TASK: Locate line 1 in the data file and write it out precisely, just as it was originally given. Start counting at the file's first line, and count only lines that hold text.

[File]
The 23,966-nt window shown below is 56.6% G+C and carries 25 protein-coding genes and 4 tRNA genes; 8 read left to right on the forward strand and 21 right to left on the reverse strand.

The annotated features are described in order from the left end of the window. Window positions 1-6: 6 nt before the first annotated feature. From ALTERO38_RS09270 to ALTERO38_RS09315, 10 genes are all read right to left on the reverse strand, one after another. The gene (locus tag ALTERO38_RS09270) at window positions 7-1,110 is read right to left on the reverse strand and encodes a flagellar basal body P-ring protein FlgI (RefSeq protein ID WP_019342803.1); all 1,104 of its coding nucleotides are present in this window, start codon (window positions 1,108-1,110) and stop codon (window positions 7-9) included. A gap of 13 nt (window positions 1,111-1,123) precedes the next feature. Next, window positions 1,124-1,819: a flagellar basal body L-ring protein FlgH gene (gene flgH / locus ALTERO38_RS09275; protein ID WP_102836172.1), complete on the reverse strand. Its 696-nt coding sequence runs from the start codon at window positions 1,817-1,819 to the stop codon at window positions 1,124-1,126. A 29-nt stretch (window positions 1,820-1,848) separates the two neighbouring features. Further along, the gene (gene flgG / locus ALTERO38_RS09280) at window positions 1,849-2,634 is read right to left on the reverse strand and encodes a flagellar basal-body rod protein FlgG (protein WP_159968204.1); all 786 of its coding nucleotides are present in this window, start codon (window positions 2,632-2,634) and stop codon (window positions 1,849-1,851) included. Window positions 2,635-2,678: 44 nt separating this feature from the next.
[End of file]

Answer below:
The 23,966-nt window shown below is 56.6% G+C and carries 25 protein-coding genes and 4 tRNA genes; 8 read left to right on the forward strand and 21 right to left on the reverse strand.